Shift in computer science

Nieuws | de redactie
19 november 2013 | “There has to be a shift in education.” At the 1st annual eScience Symposium, Professor Peter Coveney from University College London (UCL) pleads for a more structured focus on computational science. “Maybe we should force the maths curriculum to involve more of this stuff.”

“This whole area of e-science will not go away. It’s so fundamental it will eventually invade every other discipline,” Peter Coveney says as he sits down after his keynote speech in Amsterdam. Coveney is doing research in computational science, from physics and chemistry to biomedicine. All his work involves the use distributed, high performance computing which, according to the Netherlands eScience Center, makes him a perfect example of a researcher exploiting the possibilities of eScience.

Only capital

At the symposium, Prof Coveney argued strongly for a more structured and consistent policy toward big data, e-infrastructure and high performance computing. According to Coveney, in “UK recent investments have been substantial but with short lead times and aimed almost exclusively at the hardware. “It’s all capital and we have to spend it rather quickly.”

According to Coveney, the users of the high performance computing and e-infrastructure should be in the ‘driver’s seat’ if you want to do innovative science. “The resource providers’ notion that one size fits all is no longer valid. There is no blueprint, just lots of data, computing resources and the imagination of the users.”

Coveney gives the example of computational biomedicine in which e-science research should lead to imaging, diagnosis and eventually clinical treatments. “The type of computations you need for that. It’s like weather forecasting, the data will be valuable if provided in a timely fashion.” To achieve that, there have to be more investments in “hardware, software ánd people.”

Users in the driver’s seat

For these structural investments a change in funding is needed, Coveney argues. “We have to put users in the driver’s seat. Within the EU Horizon 2020 programme, there will be calls for high performance computing capabilities that are defined by user communities. They will define what they need in terms of software, hardware and scientists. The whole e-infrastructure. Hitherto the funding agency has been funding the resource providers who then offer their resources to users.”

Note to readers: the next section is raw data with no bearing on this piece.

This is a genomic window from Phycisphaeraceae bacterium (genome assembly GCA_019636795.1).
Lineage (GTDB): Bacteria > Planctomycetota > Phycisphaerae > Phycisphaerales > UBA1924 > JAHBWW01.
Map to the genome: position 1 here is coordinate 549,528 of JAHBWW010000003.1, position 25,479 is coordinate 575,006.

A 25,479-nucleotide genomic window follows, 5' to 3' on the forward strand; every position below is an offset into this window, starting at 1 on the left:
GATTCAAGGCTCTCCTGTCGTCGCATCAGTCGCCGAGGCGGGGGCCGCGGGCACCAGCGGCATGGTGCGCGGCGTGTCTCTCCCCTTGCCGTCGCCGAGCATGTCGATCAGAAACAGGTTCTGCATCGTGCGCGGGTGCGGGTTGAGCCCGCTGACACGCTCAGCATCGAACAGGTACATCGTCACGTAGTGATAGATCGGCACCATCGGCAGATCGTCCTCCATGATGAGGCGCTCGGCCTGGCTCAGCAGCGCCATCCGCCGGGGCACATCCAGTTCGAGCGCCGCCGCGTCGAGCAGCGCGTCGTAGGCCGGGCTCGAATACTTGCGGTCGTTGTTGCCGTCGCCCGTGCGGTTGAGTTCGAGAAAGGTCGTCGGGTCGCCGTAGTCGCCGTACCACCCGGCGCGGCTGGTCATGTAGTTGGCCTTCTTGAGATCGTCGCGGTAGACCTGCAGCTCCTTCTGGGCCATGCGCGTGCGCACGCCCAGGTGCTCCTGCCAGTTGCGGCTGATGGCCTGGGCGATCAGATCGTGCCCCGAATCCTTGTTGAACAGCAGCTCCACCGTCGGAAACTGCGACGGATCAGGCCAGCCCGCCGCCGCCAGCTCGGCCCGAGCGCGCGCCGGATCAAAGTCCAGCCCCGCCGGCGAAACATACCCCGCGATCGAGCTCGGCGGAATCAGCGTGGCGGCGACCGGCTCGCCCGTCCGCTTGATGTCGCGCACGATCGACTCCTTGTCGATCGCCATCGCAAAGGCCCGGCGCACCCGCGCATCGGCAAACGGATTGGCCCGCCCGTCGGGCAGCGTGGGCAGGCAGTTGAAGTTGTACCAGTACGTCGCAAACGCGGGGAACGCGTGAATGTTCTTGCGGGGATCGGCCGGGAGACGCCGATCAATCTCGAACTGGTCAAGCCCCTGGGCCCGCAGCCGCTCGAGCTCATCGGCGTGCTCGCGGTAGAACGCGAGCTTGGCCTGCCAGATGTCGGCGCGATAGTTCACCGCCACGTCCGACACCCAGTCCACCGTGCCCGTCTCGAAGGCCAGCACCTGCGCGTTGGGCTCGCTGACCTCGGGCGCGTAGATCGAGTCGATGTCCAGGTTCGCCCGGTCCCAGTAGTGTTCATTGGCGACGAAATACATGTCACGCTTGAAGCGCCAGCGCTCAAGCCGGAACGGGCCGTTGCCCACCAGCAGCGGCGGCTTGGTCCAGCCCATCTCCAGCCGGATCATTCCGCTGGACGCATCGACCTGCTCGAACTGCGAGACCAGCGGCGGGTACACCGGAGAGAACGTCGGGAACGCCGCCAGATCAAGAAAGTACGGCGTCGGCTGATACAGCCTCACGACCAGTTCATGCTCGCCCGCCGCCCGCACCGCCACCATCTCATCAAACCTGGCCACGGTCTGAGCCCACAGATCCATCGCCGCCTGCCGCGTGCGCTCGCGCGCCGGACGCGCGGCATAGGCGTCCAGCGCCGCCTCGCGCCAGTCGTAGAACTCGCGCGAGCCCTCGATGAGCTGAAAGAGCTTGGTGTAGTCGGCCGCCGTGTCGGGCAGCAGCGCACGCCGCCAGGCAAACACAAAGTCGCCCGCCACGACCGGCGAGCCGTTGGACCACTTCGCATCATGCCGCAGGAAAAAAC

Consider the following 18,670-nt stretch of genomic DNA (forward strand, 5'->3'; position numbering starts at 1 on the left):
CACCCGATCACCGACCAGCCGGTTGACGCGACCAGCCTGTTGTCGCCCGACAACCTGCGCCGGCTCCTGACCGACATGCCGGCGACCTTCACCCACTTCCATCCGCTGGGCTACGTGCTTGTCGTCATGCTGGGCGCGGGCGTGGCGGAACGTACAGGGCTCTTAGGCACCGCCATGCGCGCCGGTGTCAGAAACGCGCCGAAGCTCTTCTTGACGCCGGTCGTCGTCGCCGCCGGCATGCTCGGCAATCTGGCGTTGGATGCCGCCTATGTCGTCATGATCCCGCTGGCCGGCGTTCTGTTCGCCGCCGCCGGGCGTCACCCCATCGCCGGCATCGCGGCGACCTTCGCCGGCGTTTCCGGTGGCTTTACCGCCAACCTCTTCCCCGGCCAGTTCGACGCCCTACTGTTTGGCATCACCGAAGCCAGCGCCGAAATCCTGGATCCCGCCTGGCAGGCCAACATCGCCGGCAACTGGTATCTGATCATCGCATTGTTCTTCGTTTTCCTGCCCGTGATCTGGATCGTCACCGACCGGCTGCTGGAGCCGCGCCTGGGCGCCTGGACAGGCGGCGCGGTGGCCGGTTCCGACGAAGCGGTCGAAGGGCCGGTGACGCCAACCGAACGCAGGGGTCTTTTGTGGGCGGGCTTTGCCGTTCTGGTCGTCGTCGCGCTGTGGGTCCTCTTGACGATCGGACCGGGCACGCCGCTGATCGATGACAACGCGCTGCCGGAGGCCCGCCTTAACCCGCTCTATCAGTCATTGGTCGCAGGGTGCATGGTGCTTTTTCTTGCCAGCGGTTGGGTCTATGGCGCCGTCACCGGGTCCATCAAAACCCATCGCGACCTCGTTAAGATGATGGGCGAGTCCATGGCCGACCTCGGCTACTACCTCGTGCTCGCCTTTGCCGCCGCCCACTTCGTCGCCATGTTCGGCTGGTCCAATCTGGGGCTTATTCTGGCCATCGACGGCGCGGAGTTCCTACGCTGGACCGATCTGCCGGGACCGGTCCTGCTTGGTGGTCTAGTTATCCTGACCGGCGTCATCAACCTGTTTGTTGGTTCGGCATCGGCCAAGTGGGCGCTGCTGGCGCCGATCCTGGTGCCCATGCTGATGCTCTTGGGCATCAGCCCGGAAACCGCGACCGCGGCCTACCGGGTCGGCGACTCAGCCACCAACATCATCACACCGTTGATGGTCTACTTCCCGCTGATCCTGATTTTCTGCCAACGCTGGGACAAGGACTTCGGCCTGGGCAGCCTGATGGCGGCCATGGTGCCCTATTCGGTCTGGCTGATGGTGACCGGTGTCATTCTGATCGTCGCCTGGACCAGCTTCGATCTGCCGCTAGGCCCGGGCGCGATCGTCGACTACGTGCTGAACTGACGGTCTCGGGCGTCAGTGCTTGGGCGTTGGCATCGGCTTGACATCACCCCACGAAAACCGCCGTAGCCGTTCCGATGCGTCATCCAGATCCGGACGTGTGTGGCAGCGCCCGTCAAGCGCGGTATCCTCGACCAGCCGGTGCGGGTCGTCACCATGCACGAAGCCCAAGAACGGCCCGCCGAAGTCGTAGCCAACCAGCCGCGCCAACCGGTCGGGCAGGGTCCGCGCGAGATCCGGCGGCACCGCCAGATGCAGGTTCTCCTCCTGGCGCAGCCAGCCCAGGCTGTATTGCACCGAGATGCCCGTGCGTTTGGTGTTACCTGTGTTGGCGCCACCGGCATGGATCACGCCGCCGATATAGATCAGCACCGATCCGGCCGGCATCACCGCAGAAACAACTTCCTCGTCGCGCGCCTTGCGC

That tends to mean that money is spent heavily hardware, while there is arguably more need to train people skilled in working with this e-infrastructure. Coveney illustrates his point by an example in Great- Britain. “We had an eScience programme started in 2002. For five years there was an eScience Institute but it lacked proper fundig. What this area needs is sustained funding. People need tob e skilled in dealing with the digital developments.”

Referring to the forthcoming Horizon 2020 programme, which follows  on from Framework Programme 7, he says. “This could be an interesting time for the eScience community. To exploit such opportunities, one cannot easily get away with training expertise in one domain alone. One needs to be able to engage in multidisicplinary research.” Coveney himself works at the UCL Centre for Computational Science where the catchphrase is “advancing science through computers.”

New approach to computer science

Many scientists may not be as familiar with the capabilities of modern information technology, but according to Coveney this is the future for science. He therefore pleads for a fundamental shift in education on this point. “We do not educate our kids in this field. No one is giving them the right form of training. Maybe we should force maths, which is mandatory for all, to involve more of this stuff.”

“They do teach computer science in schools as a subject, but the approach rather discourages the brightest people to follow it. If you want it to become part of fundamental education you have to change that.”

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